This is a very interesting blog post and something people definitely do not think a lot about. I agree with the point that the idea that women’s sanitary products should be disposable is something that is taken for granted. I didn’t even know that reusable sanitary products existed. I can definitely imagine that it would be hard to garner much commercial support for reusable products vs. disposable ones, but reusable diapers could be an interesting case study. While equally as unpleasant of a concept, reusable diapers have achieved much more success in becoming “main stream.” Maybe the advocates of reusable sanitary products could take note and copy their best practices.
An excellent post to get the conversation started! I think the difficulty with finding sustainable sanitary product solutions is linked to the fact that people have a hard time talking about menstruation at all. There is another start up company called Thinx that sells reusable “period proof underwear.” They had a huge social media push last year coupled with advertisements all over the NYC subway system. I am not sure they have had as much success as the sustainable diaper movement as user OEM noted, but I think that’s likely because everyone is comfortable talking about babies and diapers, but not women and tampons! I actually mentioned the concept to both my mom and sister and they couldn’t get over the hurdle of thinking it was “gross.” I wonder if a celebrity endorsement (such as Jessica Alba with Honest Company re:diapers), might normalize the concept and move the conversation forward a bit more.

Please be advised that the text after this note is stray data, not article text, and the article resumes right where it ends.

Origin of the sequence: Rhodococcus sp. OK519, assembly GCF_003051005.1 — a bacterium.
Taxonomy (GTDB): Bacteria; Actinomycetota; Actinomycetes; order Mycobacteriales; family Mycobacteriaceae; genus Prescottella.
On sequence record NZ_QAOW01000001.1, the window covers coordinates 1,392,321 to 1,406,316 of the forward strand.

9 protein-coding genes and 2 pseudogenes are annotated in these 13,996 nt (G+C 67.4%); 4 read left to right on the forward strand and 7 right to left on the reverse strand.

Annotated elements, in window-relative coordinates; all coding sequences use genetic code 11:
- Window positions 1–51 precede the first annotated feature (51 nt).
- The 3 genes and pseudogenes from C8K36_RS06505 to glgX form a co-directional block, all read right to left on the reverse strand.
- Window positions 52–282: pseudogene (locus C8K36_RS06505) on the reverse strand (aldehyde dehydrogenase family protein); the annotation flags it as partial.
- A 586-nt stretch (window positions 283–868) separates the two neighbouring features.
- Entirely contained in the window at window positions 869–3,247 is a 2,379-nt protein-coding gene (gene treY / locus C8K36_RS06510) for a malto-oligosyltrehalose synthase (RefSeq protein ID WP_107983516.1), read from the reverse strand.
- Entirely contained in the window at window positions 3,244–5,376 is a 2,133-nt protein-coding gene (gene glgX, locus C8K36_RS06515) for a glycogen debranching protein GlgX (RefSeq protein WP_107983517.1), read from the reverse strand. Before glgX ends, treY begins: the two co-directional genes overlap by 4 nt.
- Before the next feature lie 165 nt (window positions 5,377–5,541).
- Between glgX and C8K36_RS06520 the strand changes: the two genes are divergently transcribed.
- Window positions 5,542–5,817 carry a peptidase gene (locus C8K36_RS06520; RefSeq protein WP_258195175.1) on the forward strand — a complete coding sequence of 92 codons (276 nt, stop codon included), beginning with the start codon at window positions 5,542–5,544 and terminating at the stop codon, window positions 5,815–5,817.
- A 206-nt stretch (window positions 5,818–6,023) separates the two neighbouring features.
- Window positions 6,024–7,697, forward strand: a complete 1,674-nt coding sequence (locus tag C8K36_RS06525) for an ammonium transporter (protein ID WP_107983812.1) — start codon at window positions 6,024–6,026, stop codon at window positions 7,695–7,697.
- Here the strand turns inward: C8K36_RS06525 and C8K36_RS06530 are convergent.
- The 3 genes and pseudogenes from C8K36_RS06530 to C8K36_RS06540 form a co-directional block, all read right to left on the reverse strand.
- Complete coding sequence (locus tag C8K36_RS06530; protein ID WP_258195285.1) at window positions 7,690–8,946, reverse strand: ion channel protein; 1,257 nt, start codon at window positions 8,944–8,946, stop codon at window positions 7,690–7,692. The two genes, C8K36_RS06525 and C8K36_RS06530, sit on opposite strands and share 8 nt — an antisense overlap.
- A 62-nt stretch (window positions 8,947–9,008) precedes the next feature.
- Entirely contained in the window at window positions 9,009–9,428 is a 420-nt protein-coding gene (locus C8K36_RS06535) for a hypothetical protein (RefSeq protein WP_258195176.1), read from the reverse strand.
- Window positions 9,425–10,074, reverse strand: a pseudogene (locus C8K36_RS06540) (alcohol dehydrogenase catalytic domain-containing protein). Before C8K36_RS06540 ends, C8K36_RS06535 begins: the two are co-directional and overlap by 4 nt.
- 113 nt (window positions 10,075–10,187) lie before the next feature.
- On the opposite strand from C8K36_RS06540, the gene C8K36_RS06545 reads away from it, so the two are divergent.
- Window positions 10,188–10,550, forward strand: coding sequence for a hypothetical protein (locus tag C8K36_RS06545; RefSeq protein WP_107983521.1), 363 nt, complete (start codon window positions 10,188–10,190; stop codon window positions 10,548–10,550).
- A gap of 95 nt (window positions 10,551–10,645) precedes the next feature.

Fascinating post – I did not know the emissions impact menstrual product waste has. I think the largest hurdle here is making it easy, inexpensive, and “clean.” An above comment mentioned Thinx, a period-proof underwear startup. However, you need to rinse out the underwear by hand after using to make sure all of the blood comes out before you put it in the machine with the rest of your laundry. That is a hurdle many women in developed countries don’t want to overcome. In fact, developing countries widely use reusable (and sometimes dirty and unsafe) feminine hygiene products – often washable cloths or rags. As income and education increase, women start to use disposable products. In marketing, we’ve learned the easiest customers to capture are those without decided preferences. Therefore it could be critical to reach potential new customers there with more sustainable products such as diva cups before they get hooked on tampons.